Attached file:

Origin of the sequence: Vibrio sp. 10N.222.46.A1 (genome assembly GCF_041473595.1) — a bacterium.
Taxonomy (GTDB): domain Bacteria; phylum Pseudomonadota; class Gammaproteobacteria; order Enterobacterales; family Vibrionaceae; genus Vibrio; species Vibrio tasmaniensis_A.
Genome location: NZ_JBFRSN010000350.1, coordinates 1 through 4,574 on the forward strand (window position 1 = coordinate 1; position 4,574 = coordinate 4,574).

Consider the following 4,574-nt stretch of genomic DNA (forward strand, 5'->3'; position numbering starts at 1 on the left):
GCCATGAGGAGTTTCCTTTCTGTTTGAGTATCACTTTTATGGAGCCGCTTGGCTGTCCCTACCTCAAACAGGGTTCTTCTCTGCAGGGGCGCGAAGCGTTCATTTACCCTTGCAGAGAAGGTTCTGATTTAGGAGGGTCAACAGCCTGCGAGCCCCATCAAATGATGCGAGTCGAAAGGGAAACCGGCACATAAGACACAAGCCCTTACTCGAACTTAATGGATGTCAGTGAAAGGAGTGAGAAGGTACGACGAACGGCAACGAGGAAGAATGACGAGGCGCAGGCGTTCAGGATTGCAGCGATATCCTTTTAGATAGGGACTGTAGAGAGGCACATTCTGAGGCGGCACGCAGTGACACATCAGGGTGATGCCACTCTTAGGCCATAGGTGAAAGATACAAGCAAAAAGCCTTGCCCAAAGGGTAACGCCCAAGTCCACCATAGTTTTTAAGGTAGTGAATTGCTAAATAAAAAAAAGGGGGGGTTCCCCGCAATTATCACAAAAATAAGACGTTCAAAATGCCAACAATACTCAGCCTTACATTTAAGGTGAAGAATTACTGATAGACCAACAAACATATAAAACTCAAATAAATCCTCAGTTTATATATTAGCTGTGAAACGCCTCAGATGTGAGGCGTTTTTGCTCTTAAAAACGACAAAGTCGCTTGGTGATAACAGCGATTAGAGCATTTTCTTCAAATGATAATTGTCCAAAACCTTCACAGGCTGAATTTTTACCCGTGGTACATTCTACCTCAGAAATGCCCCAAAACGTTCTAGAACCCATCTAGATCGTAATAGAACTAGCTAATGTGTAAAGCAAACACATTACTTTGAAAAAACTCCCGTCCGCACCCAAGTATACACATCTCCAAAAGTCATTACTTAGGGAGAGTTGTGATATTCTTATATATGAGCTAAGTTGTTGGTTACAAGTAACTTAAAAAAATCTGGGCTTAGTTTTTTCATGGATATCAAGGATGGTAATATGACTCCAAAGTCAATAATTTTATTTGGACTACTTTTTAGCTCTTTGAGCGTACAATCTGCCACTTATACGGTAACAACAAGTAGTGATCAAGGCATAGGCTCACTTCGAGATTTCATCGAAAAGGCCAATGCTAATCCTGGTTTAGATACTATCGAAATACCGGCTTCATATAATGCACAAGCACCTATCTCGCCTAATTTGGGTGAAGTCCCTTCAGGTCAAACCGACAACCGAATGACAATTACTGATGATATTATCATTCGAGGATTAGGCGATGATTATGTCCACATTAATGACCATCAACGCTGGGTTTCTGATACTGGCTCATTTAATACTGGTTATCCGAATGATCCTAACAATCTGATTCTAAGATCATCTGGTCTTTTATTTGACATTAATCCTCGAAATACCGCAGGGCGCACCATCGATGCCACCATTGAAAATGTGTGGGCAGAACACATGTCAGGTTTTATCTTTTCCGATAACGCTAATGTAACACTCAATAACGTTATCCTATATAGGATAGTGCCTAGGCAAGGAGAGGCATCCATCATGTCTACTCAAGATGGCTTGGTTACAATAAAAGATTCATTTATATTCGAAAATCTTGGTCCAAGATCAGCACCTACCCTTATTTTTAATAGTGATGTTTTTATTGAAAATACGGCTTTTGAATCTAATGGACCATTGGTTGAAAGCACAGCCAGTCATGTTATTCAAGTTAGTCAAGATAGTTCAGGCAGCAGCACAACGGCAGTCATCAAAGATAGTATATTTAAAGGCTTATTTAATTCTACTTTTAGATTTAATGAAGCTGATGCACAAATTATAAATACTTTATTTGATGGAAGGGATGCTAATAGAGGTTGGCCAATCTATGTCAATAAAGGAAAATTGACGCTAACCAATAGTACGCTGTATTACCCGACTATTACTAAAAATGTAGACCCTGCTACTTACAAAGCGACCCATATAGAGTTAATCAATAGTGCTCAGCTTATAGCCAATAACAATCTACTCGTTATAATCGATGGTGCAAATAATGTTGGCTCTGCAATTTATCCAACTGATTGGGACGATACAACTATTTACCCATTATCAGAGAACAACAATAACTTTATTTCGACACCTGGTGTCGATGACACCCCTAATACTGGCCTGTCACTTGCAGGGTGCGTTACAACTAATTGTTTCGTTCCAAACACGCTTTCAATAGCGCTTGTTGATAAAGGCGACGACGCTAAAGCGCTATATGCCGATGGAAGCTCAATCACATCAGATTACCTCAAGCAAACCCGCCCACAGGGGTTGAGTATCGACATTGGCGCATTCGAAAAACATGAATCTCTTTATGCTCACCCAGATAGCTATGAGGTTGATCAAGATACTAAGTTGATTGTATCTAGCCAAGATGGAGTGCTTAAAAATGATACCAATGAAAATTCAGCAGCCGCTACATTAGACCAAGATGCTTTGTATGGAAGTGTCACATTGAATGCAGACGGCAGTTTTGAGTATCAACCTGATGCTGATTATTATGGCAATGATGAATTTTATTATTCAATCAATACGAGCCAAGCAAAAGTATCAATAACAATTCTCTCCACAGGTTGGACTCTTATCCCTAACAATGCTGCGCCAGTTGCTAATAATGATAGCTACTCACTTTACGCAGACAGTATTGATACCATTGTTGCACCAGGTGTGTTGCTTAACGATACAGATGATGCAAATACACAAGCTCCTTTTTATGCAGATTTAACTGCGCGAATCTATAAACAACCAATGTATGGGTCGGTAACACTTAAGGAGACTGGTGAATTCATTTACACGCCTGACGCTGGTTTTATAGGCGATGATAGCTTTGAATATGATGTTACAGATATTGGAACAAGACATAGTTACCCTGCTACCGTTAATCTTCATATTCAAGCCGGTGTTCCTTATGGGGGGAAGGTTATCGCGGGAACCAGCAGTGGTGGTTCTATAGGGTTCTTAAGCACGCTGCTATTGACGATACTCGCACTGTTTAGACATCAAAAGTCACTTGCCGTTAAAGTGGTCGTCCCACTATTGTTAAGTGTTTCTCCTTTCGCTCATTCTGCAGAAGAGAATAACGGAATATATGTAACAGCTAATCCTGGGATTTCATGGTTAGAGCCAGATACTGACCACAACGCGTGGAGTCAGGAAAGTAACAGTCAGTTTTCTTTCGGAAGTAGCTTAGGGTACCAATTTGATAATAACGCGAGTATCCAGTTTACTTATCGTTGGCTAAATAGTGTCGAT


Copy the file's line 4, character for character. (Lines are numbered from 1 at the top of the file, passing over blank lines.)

Consider the following 4,574-nt stretch of genomic DNA (forward strand, 5'->3'; position numbering starts at 1 on the left):